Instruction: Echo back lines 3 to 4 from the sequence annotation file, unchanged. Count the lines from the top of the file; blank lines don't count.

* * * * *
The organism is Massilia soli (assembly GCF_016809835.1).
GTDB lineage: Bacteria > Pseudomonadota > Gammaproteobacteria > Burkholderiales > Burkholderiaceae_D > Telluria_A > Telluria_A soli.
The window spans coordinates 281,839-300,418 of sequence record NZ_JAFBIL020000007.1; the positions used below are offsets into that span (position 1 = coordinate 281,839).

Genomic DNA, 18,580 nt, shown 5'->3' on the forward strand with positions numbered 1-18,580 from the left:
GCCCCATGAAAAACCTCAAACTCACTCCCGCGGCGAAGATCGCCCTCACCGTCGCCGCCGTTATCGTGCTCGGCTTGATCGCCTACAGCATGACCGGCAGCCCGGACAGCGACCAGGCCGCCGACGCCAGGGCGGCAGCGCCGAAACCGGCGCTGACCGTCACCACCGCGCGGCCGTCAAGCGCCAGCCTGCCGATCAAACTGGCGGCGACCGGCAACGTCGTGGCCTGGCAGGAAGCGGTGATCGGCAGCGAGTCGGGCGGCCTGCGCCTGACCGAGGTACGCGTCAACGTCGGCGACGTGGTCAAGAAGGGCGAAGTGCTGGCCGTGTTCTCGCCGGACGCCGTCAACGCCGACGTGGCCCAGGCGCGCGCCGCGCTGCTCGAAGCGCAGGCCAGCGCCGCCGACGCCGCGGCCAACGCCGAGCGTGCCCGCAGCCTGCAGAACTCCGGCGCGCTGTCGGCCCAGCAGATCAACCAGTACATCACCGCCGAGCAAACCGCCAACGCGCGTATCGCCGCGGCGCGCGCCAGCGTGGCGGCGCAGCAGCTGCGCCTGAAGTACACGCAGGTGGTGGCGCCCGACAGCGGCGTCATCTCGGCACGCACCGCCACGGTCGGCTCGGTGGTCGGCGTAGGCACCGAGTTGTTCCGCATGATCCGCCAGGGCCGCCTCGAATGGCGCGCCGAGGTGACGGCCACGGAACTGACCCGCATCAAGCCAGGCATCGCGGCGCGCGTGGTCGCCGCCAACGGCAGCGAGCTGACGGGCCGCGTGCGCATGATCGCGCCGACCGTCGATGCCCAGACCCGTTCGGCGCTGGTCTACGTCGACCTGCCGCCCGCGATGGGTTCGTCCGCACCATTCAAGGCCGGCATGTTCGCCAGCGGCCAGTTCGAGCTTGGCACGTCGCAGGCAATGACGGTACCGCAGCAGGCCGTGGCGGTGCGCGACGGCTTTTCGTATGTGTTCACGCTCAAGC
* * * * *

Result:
The window spans coordinates 281,839-300,418 of sequence record NZ_JAFBIL020000007.1; the positions used below are offsets into that span (position 1 = coordinate 281,839).

Genomic DNA, 18,580 nt, shown 5'->3' on the forward strand with positions numbered 1-18,580 from the left: